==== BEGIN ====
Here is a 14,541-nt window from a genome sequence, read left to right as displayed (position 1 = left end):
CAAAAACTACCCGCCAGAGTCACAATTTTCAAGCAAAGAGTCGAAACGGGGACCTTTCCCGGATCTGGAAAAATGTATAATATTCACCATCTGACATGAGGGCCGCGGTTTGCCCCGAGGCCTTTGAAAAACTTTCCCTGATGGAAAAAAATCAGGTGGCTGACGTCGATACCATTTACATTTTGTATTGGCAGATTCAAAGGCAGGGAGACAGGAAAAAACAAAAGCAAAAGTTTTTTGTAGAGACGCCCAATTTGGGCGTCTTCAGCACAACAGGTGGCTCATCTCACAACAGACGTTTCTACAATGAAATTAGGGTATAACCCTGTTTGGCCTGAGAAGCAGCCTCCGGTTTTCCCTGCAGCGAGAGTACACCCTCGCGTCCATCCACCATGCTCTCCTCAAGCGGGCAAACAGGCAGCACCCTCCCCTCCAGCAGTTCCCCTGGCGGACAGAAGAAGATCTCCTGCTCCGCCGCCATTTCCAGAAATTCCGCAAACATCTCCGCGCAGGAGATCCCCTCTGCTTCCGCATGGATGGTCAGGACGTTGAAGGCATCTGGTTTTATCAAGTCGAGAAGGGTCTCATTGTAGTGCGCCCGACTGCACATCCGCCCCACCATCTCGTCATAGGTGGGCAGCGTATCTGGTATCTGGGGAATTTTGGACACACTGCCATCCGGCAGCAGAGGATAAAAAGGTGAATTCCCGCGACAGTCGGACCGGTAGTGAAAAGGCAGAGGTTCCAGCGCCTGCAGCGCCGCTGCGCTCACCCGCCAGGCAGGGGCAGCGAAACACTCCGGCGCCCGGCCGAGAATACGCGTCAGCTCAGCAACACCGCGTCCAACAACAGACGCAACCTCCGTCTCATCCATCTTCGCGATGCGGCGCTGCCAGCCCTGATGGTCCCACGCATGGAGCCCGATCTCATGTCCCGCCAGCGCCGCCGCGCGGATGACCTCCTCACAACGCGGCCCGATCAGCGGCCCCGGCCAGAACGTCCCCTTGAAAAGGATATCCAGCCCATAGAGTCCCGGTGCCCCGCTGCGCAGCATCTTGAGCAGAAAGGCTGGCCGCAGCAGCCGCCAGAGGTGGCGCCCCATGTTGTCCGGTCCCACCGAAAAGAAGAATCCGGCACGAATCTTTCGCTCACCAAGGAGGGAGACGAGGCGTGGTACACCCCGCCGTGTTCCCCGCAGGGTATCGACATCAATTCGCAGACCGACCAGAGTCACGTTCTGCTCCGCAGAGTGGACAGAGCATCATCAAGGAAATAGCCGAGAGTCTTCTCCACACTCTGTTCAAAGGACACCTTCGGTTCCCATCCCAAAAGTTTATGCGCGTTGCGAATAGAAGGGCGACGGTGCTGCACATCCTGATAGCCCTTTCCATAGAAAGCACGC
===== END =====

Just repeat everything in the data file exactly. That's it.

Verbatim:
Here is a 14,541-nt window from a genome sequence, read left to right as displayed (position 1 = left end):
CAAAAACTACCCGCCAGAGTCACAATTTTCAAGCAAAGAGTCGAAACGGGGACCTTTCCCGGATCTGGAAAAATGTATAATATTCACCATCTGACATGAGGGCCGCGGTTTGCCCCGAGGCCTTTGAAAAACTTTCCCTGATGGAAAAAAATCAGGTGGCTGACGTCGATACCATTTACATTTTGTATTGGCAGATTCAAAGGCAGGGAGACAGGAAAAAACAAAAGCAAAAGTTTTTTGTAGAGACGCCCAATTTGGGCGTCTTCAGCACAACAGGTGGCTCATCTCACAACAGACGTTTCTACAATGAAATTAGGGTATAACCCTGTTTGGCCTGAGAAGCAGCCTCCGGTTTTCCCTGCAGCGAGAGTACACCCTCGCGTCCATCCACCATGCTCTCCTCAAGCGGGCAAACAGGCAGCACCCTCCCCTCCAGCAGTTCCCCTGGCGGACAGAAGAAGATCTCCTGCTCCGCCGCCATTTCCAGAAATTCCGCAAACATCTCCGCGCAGGAGATCCCCTCTGCTTCCGCATGGATGGTCAGGACGTTGAAGGCATCTGGTTTTATCAAGTCGAGAAGGGTCTCATTGTAGTGCGCCCGACTGCACATCCGCCCCACCATCTCGTCATAGGTGGGCAGCGTATCTGGTATCTGGGGAATTTTGGACACACTGCCATCCGGCAGCAGAGGATAAAAAGGTGAATTCCCGCGACAGTCGGACCGGTAGTGAAAAGGCAGAGGTTCCAGCGCCTGCAGCGCCGCTGCGCTCACCCGCCAGGCAGGGGCAGCGAAACACTCCGGCGCCCGGCCGAGAATACGCGTCAGCTCAGCAACACCGCGTCCAACAACAGACGCAACCTCCGTCTCATCCATCTTCGCGATGCGGCGCTGCCAGCCCTGATGGTCCCACGCATGGAGCCCGATCTCATGTCCCGCCAGCGCCGCCGCGCGGATGACCTCCTCACAACGCGGCCCGATCAGCGGCCCCGGCCAGAACGTCCCCTTGAAAAGGATATCCAGCCCATAGAGTCCCGGTGCCCCGCTGCGCAGCATCTTGAGCAGAAAGGCTGGCCGCAGCAGCCGCCAGAGGTGGCGCCCCATGTTGTCCGGTCCCACCGAAAAGAAGAATCCGGCACGAATCTTTCGCTCACCAAGGAGGGAGACGAGGCGTGGTACACCCCGCCGTGTTCCCCGCAGGGTATCGACATCAATTCGCAGACCGACCAGAGTCACGTTCTGCTCCGCAGAGTGGACAGAGCATCATCAAGGAAATAGCCGAGAGTCTTCTCCACACTCTGTTCAAAGGACACCTTCGGTTCCCATCCCAAAAGTTTATGCGCGTTGCGAATAGAAGGGCGACGGTGCTGCACATCCTGATAGCCCTTTCCATAGAAAGCACGC